• The heavens opened up in and around the Tulsa area on Friday, but how much rain did we actually get? National Weather Service Meteorologist Robert Darby has the answer. “We did see wide-spread 3 to 4 inches across a large portion of northeast Oklahoma and Tulsa County,” Darby said.   There is a chance of rain in the forecast for Saturday as well.   Sapulpa suffered some damage in Friday’s storms.   While driving around, we found uprooted trees, a destroyed gazebo and one resident received quite the surprise when he woke up. “Getting my dogs ready to go outside and kind of noticed I had no roof towards the bathroom area,” the resident said.   Crews were out helping with the debris around the city.
  • United Airlines is apparently trying to make the 'bumping' process a little less confrontational. A United passenger tells People magazine that when he was checking in for his flight on the airline's website, a pop-up screen asked him if he would be interested in taking a different flight in exchange for a travel certificate of at least $200. A United spokesman says they've done it for years, but the passenger said he didn't see it on the United check-in he did a few days before. Whether it’s new or not, the airline is taking other steps to try to avoid the ugly situation where Dr. David Dao was dragged down the aisle of a plane. United also now has a rule in place that passengers cannot be bumped if they're already seated on their flight. You can read more about the story here.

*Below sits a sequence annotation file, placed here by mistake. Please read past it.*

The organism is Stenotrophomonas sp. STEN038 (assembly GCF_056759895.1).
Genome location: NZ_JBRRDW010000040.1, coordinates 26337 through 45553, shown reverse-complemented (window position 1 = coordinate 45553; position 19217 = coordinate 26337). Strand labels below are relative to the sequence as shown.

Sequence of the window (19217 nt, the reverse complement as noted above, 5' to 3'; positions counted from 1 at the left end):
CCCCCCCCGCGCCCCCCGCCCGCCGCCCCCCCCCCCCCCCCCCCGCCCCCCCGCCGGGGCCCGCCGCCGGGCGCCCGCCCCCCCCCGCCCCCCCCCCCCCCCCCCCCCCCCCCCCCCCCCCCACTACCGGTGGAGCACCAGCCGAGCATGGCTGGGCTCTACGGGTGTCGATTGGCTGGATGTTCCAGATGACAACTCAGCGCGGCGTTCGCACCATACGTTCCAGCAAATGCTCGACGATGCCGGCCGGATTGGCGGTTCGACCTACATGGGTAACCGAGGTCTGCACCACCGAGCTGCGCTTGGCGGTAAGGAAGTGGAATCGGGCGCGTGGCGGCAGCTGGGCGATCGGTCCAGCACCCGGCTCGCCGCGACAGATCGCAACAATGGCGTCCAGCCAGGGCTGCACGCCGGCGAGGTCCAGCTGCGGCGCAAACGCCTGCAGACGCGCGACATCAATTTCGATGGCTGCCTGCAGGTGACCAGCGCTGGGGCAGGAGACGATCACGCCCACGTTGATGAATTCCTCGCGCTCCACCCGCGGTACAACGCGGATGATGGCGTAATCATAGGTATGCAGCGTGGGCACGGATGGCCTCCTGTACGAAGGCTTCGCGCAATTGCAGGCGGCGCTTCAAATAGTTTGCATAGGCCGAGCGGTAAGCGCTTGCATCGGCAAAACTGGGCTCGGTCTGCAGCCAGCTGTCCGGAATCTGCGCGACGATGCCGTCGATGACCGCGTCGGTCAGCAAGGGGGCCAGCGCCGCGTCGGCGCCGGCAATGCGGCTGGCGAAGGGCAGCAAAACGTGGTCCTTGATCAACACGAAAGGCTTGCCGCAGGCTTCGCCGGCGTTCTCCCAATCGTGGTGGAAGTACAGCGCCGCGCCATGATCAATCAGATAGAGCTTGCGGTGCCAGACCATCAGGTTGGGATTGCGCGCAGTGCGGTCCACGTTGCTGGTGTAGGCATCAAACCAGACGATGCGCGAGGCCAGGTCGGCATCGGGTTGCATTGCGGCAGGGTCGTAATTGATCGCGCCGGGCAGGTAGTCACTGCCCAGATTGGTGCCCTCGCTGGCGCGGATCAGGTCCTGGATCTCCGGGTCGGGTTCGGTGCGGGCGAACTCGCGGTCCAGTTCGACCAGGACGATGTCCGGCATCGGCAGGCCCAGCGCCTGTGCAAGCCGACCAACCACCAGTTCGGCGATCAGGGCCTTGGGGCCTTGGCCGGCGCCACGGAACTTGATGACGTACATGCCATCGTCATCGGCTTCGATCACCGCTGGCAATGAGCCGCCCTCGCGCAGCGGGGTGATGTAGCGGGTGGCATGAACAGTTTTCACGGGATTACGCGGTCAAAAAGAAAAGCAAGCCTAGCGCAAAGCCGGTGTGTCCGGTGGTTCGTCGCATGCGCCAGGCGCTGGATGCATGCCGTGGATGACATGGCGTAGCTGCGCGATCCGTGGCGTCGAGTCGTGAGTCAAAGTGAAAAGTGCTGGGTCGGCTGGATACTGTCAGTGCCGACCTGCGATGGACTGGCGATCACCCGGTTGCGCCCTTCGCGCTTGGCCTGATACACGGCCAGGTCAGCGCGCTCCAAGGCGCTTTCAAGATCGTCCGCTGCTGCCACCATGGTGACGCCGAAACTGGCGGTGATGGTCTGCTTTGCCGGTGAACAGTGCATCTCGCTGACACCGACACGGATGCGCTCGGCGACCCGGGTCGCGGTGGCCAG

• A veteran firefighter died in the line of duty Thursday when he fell from the roof of a five-story apartment building while fighting a fire in New York City. >> Read more trending news William Tolley, 42, was critically injured while battling a 2-alarm fire in Queens on Thursday afternoon, the New York City Fire Department said. He was taken to Wyckoff Heights Medical Center, where he died of his injuries. He is survived by his wife, Marie, and his daughter, Isabella. “We lost another hero today,” Mayor Bill de Blasio said Thursday. “A man dedicated to protecting others gave his life to this work and, like all members of the FDNY, understood every single day that he was putting his life on the line, but he did it willingly in the service of others.” Firefighters were called around 2:20 p.m. to respond to a fire on the second floor of an apartment building on Putnam Avenue. Tolley was working on the roof with other firefighters to ventilate the building and protect higher floors when he fell, Fire Commissioner Daniel Nigro said. “It is a terrible tragedy for a department that’s certainly known more than its share of tragedies,” Nigro said. Authorities are investigating the circumstances that led to Tolley’s death. Tolley was with the New York City Fire Department for 14 years and most recently assigned to Ladder 135. He was also the drummer of Internal Bleeding, a well-known heavy metal band, The New York Times reported. Band members described Tolley as “the heartbeat of the band” in a Facebook post Thursday. “There are zero words to describe the loss,” the post said. “He was a good, decent and honorable man who loved his friends, his family and the people he served. There will never be another like him. There are no words to describe the utter sadness and despair we feel right now.” Tolley is the 1,147th member of the New York City Fire Department to die while serving the city, Nigro said.